It all started with a hum. I couldn't hear the hum, but then again after so many years of working near jet engines, hearing a whisper is pushing it. Back to the Apple store we went with my son's brand new humming computer. We left it for the Apple Geniuses to diagnose while we browsed around the mall. Wondering if Williams-Sonoma was offering any free samples, we wandered in. Right up front beside the counter was a fancy ice cream maker with an enticing book propped in front entitled, "The Perfect Scoop", by David Lebovitz. It was like manna from heaven! Our recent ice cream making experiments were just that....experiments. This looked like we could actually make real ice cream, interesting ice cream, by an expert (or ice cream genius!). Being July, the month of my son's birthday, I bought it for him as a present. Later we sat and read through it together as my son took little green stickies to mark recipes he wanted to try. It was a good summer that year. I also discovered David Lebovitz had a blog....and....he lived in Paris. He just kept getting higher on the throne as I read and laughed and bookmarked and revisited his blog about "The Sweet Life in Paris". Then he wrote more books and I kept getting them. Through the blog I noted his book signings in Paris. It didn't work out last year, but voilà...this year I was in Paris for the signing. I brought all of my books from Boston to WH Smith Bookstore on rue de Rivoli this past Wednesday.

My friend, Nancy and I arrived a little early for the 7pm signing and found David already signing books. I was smitten as he patiently and sweetly gave everyone time without rushing. He graciously posed for pictures and chatted with all. Of Course, I had David sign "The Perfect Scoop" to my son. The rest were for me :-) Wh Smith said it was their largest turnout since "Harry Potter." My friend, Doug arrived as David was giving a short talk and answered questions. I introduced him to David and we left feeling lighter, even while carrying our bounty of signed books. It was about 8pm by now as we made our way to the Marais for dinner at Chez Omar, a North African restaurant. When we arrived, it was still light outside on this warm late spring evening. Inside, candles were lit at every table. We ordered a chilled Bordeaux Rosé that smiled in the candlelight. All 3 of us ordered the same meal, Méchoui roasted leg of lamb with couscous and and vegetables. Doug chose the wines, with a St.-Émilion Clos de la Cure for dinner. I liked the name and liked the complexity and flavor even more. We noticed the overhead lights still weren't on as the glow of the candles danced around the wood paneled dining room. Our conversation kept coming back to meeting David Lebovitz, his cookbooks, blog and how utterly sweet...(have I mentioned that?) and charming he was. When the food arrived we marveled at the large, finely roasted lamb, platter of couscous, tureen of vegetables in an orangey red broth and small dish of a spicy red condiment. As we dug in, the darkness grew. I looked up and saw the chef cooking by candlelight. We finally deduced there was a power outage, but it really didn't have any effect on the full restaurant or the diners. And I think they will have no trouble paying their electric bill this month. I couldn't believe we had devoured almost everything but the bones, which left no room for dessert. I guess that will have to wait until I get home and choose from David's, "Ready for Dessert" cookbook.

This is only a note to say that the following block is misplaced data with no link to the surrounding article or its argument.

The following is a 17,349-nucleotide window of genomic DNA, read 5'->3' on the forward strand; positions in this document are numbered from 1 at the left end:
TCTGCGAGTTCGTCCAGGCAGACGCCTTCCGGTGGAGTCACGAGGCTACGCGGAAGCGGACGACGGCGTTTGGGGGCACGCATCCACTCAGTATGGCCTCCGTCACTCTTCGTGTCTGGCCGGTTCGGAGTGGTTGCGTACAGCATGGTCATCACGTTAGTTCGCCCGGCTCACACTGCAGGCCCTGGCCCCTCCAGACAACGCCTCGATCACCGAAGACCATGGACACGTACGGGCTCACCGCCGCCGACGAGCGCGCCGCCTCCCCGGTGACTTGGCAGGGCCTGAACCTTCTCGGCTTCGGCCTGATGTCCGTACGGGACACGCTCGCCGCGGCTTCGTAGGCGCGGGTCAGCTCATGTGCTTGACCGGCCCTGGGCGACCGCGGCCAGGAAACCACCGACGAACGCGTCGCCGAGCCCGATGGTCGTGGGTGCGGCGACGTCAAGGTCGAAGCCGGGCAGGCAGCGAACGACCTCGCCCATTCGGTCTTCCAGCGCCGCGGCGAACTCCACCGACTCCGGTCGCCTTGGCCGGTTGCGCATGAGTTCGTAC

Stay tuned :-)

Chez Omar
47, rue de Bretagne
Paris, France 75003
Phone: 01 42 72 36 26

Stumble Upon Toolbar

Friday, May 21, 2010

Days Of Wine And Roses....And Ash